The election of a Blair-clone Tory leader and the US Congressional bribery scandal pose basic questions about the supposed democracy under which we live.
Gary Younge, the Guardian columnist, put it nicely when he said recently that the bribery and corruption scandal centered on the US professional political lobbyist, Jack Abramoff, one of many thousands of such people working in Washington amounted to a tainting and poisoning that runs through the whole US political system.
When the rich can buy legislators and legislatures, then it is a poor look out for those who, in the theory of democracy, are their political, but not their financial, equals. The scandal raises the old but still fundamental question: if Democracy is, in Abraham Lincoln's apt definition, "Government of the people by the people for the people", then is it not an abuse of language to describe a system in which it costs on average a senatorial candidate something like $25 million - to accept Younge's figures: Gore Vidal, the grandson of a Senator, brother-in-law of President JF Kennedy and himself a one-time candidate for the Senate, gives roughly the same figure - to get elected, as "democracy"?
Government of the people by the people for the people, it certainly is not, nor could it conceivably be.
To describe such a democracy you need to add a qualification which so heavily alters the meaning of the word "democracy" - "bourgeois democracy", or "pluto-democracy" - that you are left with a contradiction in terms, an oxymoron. Oxymoronic Democracy!
A better, though longer and less elegant, descriptive definition of the American "democracy" now and for many decades past, would be - "Government of the country and its people - and, of course, its foreign policy too - for the rich, by the rich or those who depend on the wealth of the rich to get re-elected".
One of the old demands of labour movements was that MPs and other elected representatives should be paid by the state in order to allow those to serve as elected public representatives who were not rich enough to do without salaries.
In America, that is now more or less cancelled out by the prohibitive cost of getting elected. Only the very rich or those they will finance in return for expected services, can get elected. Joseph Kennedy bought the deciding votes that got his son, John, elected President - even so, he only just scraped through - in 1960. But very few can afford to pay even the legitimate cost of an election campaign" without mortgaging themselves to the rich. And it is not only in the USA.
In Britain, the system is not yet as direly and openly corrupt as that of the USA, but it is going in that direction. It is already far gone.
Tony Blair was able to make himself independent of his own party, and of the labour movement that - operating not behind the scenes, but openly and democratically - created it, by soliciting and receiving millions of pounds for his "Private Office" from very rich people looking for political favours, minor public office,or a seat in the "reformed" House Of Lords or wanting to do their bit to detach the Labour Party from the labour movement.
The list of the rich who donate large sums to the governing New Labour Party is now very long. Their money has helped make possible the further erosion of Parliamentary, and even of Cabinet, control of government policy by a "Presidential" Prime Minister. No one in Britain was given a chance to vote on such a momentous constitutional development.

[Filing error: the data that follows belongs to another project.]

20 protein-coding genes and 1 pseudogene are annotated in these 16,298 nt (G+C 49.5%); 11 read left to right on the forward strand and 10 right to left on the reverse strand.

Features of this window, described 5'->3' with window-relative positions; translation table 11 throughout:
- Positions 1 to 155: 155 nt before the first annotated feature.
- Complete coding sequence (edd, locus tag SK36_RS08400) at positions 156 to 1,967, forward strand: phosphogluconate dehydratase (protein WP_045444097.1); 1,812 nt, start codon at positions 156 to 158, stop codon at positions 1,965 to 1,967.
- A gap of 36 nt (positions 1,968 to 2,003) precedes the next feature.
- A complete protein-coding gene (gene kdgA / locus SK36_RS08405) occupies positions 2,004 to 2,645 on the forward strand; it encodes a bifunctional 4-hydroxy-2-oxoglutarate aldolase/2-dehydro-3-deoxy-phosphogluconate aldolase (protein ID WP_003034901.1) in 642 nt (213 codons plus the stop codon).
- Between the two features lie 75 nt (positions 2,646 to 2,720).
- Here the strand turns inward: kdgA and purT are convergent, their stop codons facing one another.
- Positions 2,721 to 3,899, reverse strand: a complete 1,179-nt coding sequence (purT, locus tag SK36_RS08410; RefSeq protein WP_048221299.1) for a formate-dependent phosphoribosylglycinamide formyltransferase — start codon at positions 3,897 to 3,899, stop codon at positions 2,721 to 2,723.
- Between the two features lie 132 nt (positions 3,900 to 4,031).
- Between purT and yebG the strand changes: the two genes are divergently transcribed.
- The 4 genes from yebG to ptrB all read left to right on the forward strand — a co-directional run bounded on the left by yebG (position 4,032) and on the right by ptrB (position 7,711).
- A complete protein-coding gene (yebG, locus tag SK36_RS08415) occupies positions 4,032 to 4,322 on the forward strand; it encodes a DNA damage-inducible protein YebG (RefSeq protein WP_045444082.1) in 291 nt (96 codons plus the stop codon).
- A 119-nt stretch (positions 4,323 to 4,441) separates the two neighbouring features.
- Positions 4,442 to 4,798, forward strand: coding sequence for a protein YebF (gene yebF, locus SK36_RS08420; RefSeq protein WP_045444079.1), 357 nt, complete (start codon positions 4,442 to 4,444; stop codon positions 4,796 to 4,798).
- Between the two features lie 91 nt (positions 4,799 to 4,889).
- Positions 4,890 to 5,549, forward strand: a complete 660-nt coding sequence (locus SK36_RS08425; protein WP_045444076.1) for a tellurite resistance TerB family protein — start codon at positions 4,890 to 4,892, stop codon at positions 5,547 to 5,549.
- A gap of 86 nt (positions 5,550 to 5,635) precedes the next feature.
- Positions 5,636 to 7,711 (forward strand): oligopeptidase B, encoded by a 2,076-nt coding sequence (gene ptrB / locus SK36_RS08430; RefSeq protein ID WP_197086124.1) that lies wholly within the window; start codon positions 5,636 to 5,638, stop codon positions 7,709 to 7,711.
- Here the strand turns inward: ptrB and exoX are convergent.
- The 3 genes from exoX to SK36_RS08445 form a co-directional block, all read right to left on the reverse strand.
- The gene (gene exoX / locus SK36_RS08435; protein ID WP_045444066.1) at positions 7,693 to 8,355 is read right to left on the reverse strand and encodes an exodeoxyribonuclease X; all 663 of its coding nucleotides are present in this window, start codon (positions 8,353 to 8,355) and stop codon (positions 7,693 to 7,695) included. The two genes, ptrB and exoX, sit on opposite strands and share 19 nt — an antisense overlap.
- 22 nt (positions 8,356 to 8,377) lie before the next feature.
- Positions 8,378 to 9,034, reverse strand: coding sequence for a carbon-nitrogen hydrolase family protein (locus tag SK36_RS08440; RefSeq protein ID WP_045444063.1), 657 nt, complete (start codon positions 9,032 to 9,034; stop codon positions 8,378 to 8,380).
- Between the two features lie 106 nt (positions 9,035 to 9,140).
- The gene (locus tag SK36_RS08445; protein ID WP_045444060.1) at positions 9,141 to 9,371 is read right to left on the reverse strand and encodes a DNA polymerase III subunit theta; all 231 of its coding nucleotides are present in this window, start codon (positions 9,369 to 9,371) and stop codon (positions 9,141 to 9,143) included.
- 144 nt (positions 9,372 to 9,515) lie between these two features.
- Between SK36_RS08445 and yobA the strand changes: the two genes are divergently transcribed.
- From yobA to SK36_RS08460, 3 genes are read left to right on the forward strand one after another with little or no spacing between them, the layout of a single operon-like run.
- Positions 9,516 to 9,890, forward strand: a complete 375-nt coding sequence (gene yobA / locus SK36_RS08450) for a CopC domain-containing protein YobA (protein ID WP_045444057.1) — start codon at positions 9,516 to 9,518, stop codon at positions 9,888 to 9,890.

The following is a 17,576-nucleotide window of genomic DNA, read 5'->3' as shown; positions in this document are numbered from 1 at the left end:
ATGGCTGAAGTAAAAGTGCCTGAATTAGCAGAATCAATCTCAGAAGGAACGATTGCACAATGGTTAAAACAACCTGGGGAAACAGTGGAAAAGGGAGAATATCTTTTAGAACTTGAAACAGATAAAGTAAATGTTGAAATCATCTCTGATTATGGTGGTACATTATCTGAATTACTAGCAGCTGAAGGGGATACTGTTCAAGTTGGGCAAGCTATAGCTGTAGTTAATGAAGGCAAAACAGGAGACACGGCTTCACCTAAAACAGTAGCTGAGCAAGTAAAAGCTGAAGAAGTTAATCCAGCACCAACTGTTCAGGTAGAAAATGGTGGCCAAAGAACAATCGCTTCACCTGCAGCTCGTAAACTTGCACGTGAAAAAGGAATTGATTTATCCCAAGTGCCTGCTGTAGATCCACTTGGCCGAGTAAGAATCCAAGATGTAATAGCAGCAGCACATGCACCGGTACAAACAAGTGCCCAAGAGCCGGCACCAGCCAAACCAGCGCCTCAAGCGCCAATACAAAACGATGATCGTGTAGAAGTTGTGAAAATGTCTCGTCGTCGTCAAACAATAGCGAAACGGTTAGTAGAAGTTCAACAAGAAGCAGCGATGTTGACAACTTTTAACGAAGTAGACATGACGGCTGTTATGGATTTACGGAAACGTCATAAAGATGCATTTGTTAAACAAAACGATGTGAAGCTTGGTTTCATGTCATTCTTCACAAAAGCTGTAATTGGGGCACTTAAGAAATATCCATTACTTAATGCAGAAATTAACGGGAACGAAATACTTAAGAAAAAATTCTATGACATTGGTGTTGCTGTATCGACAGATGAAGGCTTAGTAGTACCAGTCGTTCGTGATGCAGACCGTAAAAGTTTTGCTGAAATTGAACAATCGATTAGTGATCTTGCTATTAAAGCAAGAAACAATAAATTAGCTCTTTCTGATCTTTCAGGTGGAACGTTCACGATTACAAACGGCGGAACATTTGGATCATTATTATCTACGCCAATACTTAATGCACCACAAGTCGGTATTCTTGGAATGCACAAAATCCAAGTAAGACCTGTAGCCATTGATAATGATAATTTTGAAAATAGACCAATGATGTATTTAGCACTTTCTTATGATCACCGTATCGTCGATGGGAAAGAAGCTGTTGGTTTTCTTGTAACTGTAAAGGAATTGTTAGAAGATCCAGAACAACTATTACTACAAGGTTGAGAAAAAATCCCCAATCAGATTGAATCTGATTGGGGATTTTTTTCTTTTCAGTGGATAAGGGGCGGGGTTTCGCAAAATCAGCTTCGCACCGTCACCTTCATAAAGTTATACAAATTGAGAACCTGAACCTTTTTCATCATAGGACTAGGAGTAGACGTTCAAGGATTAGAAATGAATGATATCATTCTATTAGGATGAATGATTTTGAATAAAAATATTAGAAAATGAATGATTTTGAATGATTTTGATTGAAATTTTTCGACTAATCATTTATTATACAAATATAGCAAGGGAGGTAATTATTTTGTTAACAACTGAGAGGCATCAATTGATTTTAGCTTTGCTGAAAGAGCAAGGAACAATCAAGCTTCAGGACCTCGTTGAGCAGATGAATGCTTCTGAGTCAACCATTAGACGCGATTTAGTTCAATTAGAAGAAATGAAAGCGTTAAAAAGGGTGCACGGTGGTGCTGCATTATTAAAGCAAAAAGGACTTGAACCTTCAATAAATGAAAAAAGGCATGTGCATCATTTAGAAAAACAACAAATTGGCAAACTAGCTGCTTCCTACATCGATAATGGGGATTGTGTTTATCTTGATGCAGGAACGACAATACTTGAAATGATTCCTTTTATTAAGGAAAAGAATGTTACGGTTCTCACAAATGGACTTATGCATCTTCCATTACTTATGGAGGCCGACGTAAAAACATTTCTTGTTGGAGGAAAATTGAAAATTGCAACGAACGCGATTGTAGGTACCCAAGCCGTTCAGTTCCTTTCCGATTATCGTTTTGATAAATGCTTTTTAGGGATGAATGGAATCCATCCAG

Venality and corruption have not been so blatant in Britain since ninety years ago Prime Minister Lloyd George and his lieutenant Rufus Issacs, the future Lord Reading, operated an open market in public "honours", in which the prices were widely known - so much for a knighthood, so much for ennoblement and a seat in the Lords, etc.
How is that worse, more corrupt, than the trade unions paying money to the Labour Party to secure representation in Parliament? The Labour movement is an open, democratic - more or less, but in any case immensely more democratic and representative than anything the bourgeoisie can show - movement bonded together to fight to improve the lot of its members. It is entitled to decide, as it did 100 years ago - and, again, it did it openly and democratically, under hostile legal fire from Judges and Law Courts - to extend itself into politics, into Parliament, into the overall running of the political society by financing its own representatives to stand for election on platforms which the labour movement wants to see implemented.
That - the exploited, the poor and the disadvantaged combining in politics as in day-to-day trade unionism to counteract the efforts of the rich to run the affairs of society entirely for their own advantage - is something radically different from what we have described above.
But it isn't just a matter of the effects on the political system of the corruptive money-power of the rich and the control it gives them over the affairs of society.
The election of David Cameron as Tory leader was followed by the mildly astonishing spectacle of the Tory Party making a public bonfire of its old and, some of them, venerable, policies and replacing them with copy-cat "Tory" versions of New Labour style and New Labour policies. To become a Blair-Clone Cameron eagerly underwent political plastic surgery to replace his native hard-right political features with those appropriate to a would-be cuddly Tory version of Blair. Nobody, it seems, will hold that against him. The Lib-Dems have been thrown into a leadership crisis by the shifts in the Tory Party.
"New Labour" has a right to complain? Not at all! What Cameron is trying to do to Blair, steal its political clothes and its political identity, is what Blair and Brown did to the Tories a decade ago when, in essentials, they adopted the Thatcherite outlook that shaped Tory policy for twenty years.